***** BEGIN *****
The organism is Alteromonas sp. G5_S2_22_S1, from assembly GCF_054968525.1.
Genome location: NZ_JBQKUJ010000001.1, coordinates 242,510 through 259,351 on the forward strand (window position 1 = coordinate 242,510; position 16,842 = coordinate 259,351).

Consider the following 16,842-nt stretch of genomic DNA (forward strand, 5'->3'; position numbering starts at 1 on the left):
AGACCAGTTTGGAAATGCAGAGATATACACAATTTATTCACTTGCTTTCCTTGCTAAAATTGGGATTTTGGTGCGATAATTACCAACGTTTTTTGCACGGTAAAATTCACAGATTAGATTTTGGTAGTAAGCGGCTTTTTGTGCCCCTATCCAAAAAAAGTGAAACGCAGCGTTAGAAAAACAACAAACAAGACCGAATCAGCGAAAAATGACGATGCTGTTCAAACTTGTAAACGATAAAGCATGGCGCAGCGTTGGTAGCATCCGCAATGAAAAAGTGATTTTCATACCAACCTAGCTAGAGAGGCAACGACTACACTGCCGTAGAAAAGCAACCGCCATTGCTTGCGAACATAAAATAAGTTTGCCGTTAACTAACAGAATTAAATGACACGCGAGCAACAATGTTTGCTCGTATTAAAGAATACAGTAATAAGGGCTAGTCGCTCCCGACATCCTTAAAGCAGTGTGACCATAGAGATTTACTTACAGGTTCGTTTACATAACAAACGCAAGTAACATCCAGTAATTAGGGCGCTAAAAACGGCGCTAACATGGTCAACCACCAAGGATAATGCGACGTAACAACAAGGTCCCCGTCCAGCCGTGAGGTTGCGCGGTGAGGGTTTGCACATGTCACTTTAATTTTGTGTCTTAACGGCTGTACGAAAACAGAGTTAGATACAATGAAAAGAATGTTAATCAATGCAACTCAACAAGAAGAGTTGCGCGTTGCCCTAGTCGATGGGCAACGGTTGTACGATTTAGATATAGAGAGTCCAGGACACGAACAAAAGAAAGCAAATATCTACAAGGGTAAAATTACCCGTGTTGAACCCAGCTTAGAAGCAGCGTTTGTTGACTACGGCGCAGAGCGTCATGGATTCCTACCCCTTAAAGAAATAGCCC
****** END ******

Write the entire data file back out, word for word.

The organism is Alteromonas sp. G5_S2_22_S1, from assembly GCF_054968525.1.
Genome location: NZ_JBQKUJ010000001.1, coordinates 242,510 through 259,351 on the forward strand (window position 1 = coordinate 242,510; position 16,842 = coordinate 259,351).

Consider the following 16,842-nt stretch of genomic DNA (forward strand, 5'->3'; position numbering starts at 1 on the left):
AGACCAGTTTGGAAATGCAGAGATATACACAATTTATTCACTTGCTTTCCTTGCTAAAATTGGGATTTTGGTGCGATAATTACCAACGTTTTTTGCACGGTAAAATTCACAGATTAGATTTTGGTAGTAAGCGGCTTTTTGTGCCCCTATCCAAAAAAAGTGAAACGCAGCGTTAGAAAAACAACAAACAAGACCGAATCAGCGAAAAATGACGATGCTGTTCAAACTTGTAAACGATAAAGCATGGCGCAGCGTTGGTAGCATCCGCAATGAAAAAGTGATTTTCATACCAACCTAGCTAGAGAGGCAACGACTACACTGCCGTAGAAAAGCAACCGCCATTGCTTGCGAACATAAAATAAGTTTGCCGTTAACTAACAGAATTAAATGACACGCGAGCAACAATGTTTGCTCGTATTAAAGAATACAGTAATAAGGGCTAGTCGCTCCCGACATCCTTAAAGCAGTGTGACCATAGAGATTTACTTACAGGTTCGTTTACATAACAAACGCAAGTAACATCCAGTAATTAGGGCGCTAAAAACGGCGCTAACATGGTCAACCACCAAGGATAATGCGACGTAACAACAAGGTCCCCGTCCAGCCGTGAGGTTGCGCGGTGAGGGTTTGCACATGTCACTTTAATTTTGTGTCTTAACGGCTGTACGAAAACAGAGTTAGATACAATGAAAAGAATGTTAATCAATGCAACTCAACAAGAAGAGTTGCGCGTTGCCCTAGTCGATGGGCAACGGTTGTACGATTTAGATATAGAGAGTCCAGGACACGAACAAAAGAAAGCAAATATCTACAAGGGTAAAATTACCCGTGTTGAACCCAGCTTAGAAGCAGCGTTTGTTGACTACGGCGCAGAGCGTCATGGATTCCTACCCCTTAAAGAAATAGCCC